Bill Bodden says on his website that he likes really nice cheese, so of course I’m going to like him. He’s also an accomplished tabletop RPG writer with a foot in the fiction world, and we’ve shared a table of contents twice, most recently in Transgressive Horror: Reflections On Scare Films That Broke the Rules. So without further ado, here’s Bill Bodden:
1-What’s interesting to you about transgressive horror?
So much of current horror media involves buckets of red corn syrup or ‘torture porn’ – a la the Saw series – that something different is a welcome change for me. I like the transgressive horror idea because so much of horror is about expectations, and when you challenge those expectations you add a greater element of the unexpected, which for me makes horror both more powerful and more thoughtful.
2-We shared a table of contents in the anthology HAUNTED. What inspired your story there?
The Original Ghostbusters film was my inspiration for my story “A Quiet House in the Country”. I wanted to write about people doing serious investigations of hauntings using tools and technology that actually exists – not done for laughs. Lo and behold, Reality TV took that idea and ran with it, and the various ghost hunter shows on several networks have been very popular for years now.
My favorite to play is Charette and Hume’s Bushido. It uses a system very similar to D&D, but I love the setting of mythic/feudal Japan. A VERY close second would be Call of Cthulhu. As far as writing for a game, I’ve enjoyed writing for D&D in the Scarred Lands setting. I appreciate the world-building that’s been done there. I’ve also enjoyed writing for Onyx Path in the World of Darkness Universe. Next up, I’m hoping to have some community content available for Call of Cthulhu in 2022.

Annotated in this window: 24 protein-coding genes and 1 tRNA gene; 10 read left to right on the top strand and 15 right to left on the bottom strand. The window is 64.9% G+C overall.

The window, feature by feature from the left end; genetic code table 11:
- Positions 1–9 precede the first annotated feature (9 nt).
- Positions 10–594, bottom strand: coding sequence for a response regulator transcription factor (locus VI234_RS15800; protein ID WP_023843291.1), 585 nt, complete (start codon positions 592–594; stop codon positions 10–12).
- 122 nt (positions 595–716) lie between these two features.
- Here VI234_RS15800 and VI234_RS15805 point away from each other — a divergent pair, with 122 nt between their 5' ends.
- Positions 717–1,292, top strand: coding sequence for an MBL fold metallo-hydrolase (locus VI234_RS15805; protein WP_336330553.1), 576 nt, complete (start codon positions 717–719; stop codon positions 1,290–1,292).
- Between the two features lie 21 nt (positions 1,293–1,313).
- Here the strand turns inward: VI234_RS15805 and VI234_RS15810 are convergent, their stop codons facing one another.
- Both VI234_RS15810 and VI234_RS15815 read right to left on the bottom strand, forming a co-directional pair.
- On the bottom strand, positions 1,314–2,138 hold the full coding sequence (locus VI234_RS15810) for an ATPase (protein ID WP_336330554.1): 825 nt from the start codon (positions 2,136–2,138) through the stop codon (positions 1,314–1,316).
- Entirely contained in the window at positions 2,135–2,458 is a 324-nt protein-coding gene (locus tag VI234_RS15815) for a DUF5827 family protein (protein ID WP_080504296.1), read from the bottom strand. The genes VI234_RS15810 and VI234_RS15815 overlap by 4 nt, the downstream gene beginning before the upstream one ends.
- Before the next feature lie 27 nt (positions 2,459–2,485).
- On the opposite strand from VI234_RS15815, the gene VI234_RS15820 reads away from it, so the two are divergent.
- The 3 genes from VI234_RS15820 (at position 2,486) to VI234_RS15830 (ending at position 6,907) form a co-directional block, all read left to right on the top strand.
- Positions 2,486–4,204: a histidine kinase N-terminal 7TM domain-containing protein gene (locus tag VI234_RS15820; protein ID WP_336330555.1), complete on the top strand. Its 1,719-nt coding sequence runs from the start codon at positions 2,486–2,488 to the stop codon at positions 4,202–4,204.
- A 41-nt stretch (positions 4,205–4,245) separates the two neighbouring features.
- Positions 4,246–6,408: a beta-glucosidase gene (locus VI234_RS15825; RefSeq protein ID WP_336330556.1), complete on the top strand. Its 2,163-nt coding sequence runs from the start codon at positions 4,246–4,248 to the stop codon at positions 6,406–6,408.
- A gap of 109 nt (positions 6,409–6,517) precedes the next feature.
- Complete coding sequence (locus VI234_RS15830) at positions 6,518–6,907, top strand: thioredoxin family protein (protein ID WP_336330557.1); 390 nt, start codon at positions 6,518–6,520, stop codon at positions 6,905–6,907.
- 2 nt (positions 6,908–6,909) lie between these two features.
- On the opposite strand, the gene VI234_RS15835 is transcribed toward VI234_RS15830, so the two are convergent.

4-What does someone going into tabletop game writing need to know?
Two big things. First, the pay is low, and the vast majority of contracts are work-for-hire, which means once you get paid, you don’t own the rights to anything you’ve written on that project. Also, no royalties – you’re paid a lump sum upon completion, and you’re done. One expects low pay on first starting out, but the problem is it doesn’t improve much.
Second, you’re writing in someone else’s world: their world, their rules. You have to take constructive criticism well in any situation, but in game writing, you need to not love your baby so much that you’re unwilling to make changes that are required of you.
5-You’ve done both game writing and fiction. Which do you prefer, and why?
It’s a tough call. I enjoy gaming, and when it’s my turn to GM for our group, I like to write adventures that engage the players with more than just hack and slash, although there’s still plenty of that. Sometimes, those adventures are good enough that I want to clean them up and publish them.
In writing fiction, you have a bit more freedom, but at times it can be harder for me to focus – like a kid in a candy shop, I sometimes don’t know where to start (or when to bring it to a close!)
If I had to choose, I think I prefer writing fiction simply because I have greater latitude to explore themes and ideas that intrigue me.
Big thanks to Bill for taking the time to answer the questions! You can find him online at his website, on Instagram and Twitter, and at DriveThruRPG. Photo credit for Bill’s portrait is to Amy Atalla Hill, Shine Photografx.
Next week Christmas arrives early at Five For Writing with an interview with the renowned science fiction, fantasy and horror author Maurice Broaddus. Tune in and check it out!